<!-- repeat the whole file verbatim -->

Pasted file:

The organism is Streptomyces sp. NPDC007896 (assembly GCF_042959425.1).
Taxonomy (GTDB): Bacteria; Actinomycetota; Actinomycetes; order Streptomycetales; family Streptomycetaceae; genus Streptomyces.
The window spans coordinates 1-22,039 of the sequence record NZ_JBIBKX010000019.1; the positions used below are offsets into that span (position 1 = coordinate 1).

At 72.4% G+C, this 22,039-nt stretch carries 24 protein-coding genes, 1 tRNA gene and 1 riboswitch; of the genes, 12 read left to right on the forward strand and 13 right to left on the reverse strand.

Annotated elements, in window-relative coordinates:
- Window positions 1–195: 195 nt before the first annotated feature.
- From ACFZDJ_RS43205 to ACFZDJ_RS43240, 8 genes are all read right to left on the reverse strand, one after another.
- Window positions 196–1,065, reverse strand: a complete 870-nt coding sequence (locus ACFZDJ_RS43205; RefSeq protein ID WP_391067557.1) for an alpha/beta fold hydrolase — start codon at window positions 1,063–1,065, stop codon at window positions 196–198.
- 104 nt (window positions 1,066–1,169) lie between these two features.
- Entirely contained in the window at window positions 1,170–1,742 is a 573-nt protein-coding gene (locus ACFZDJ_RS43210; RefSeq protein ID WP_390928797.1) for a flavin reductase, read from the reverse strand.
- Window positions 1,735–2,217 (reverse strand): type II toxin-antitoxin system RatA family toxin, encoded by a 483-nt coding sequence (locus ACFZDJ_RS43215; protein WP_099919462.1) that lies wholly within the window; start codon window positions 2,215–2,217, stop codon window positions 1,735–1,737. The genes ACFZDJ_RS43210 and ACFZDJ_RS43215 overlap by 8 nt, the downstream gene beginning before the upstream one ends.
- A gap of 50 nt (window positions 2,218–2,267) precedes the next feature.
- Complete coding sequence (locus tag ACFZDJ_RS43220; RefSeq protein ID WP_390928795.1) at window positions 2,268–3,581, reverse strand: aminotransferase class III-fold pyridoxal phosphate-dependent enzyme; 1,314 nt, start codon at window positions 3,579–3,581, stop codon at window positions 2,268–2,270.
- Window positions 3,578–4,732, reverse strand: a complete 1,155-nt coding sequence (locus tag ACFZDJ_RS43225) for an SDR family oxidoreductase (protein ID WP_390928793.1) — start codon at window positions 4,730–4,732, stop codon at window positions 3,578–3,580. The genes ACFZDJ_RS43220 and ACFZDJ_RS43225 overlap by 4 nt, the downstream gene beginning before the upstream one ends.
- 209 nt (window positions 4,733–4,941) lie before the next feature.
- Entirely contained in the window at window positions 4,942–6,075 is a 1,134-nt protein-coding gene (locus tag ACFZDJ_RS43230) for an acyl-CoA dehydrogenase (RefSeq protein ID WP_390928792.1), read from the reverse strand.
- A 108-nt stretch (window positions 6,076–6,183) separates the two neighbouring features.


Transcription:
The organism is Streptomyces sp. NPDC007896 (assembly GCF_042959425.1).
Taxonomy (GTDB): Bacteria; Actinomycetota; Actinomycetes; order Streptomycetales; family Streptomycetaceae; genus Streptomyces.
The window spans coordinates 1-22,039 of the sequence record NZ_JBIBKX010000019.1; the positions used below are offsets into that span (position 1 = coordinate 1).

At 72.4% G+C, this 22,039-nt stretch carries 24 protein-coding genes, 1 tRNA gene and 1 riboswitch; of the genes, 12 read left to right on the forward strand and 13 right to left on the reverse strand.

Annotated elements, in window-relative coordinates:
- Window positions 1–195: 195 nt before the first annotated feature.
- From ACFZDJ_RS43205 to ACFZDJ_RS43240, 8 genes are all read right to left on the reverse strand, one after another.
- Window positions 196–1,065, reverse strand: a complete 870-nt coding sequence (locus ACFZDJ_RS43205; RefSeq protein ID WP_391067557.1) for an alpha/beta fold hydrolase — start codon at window positions 1,063–1,065, stop codon at window positions 196–198.
- 104 nt (window positions 1,066–1,169) lie between these two features.
- Entirely contained in the window at window positions 1,170–1,742 is a 573-nt protein-coding gene (locus ACFZDJ_RS43210; RefSeq protein ID WP_390928797.1) for a flavin reductase, read from the reverse strand.
- Window positions 1,735–2,217 (reverse strand): type II toxin-antitoxin system RatA family toxin, encoded by a 483-nt coding sequence (locus ACFZDJ_RS43215; protein WP_099919462.1) that lies wholly within the window; start codon window positions 2,215–2,217, stop codon window positions 1,735–1,737. The genes ACFZDJ_RS43210 and ACFZDJ_RS43215 overlap by 8 nt, the downstream gene beginning before the upstream one ends.
- A gap of 50 nt (window positions 2,218–2,267) precedes the next feature.
- Complete coding sequence (locus tag ACFZDJ_RS43220; RefSeq protein ID WP_390928795.1) at window positions 2,268–3,581, reverse strand: aminotransferase class III-fold pyridoxal phosphate-dependent enzyme; 1,314 nt, start codon at window positions 3,579–3,581, stop codon at window positions 2,268–2,270.
- Window positions 3,578–4,732, reverse strand: a complete 1,155-nt coding sequence (locus tag ACFZDJ_RS43225) for an SDR family oxidoreductase (protein ID WP_390928793.1) — start codon at window positions 4,730–4,732, stop codon at window positions 3,578–3,580. The genes ACFZDJ_RS43220 and ACFZDJ_RS43225 overlap by 4 nt, the downstream gene beginning before the upstream one ends.
- 209 nt (window positions 4,733–4,941) lie before the next feature.
- Entirely contained in the window at window positions 4,942–6,075 is a 1,134-nt protein-coding gene (locus tag ACFZDJ_RS43230) for an acyl-CoA dehydrogenase (RefSeq protein ID WP_390928792.1), read from the reverse strand.
- A 108-nt stretch (window positions 6,076–6,183) separates the two neighbouring features.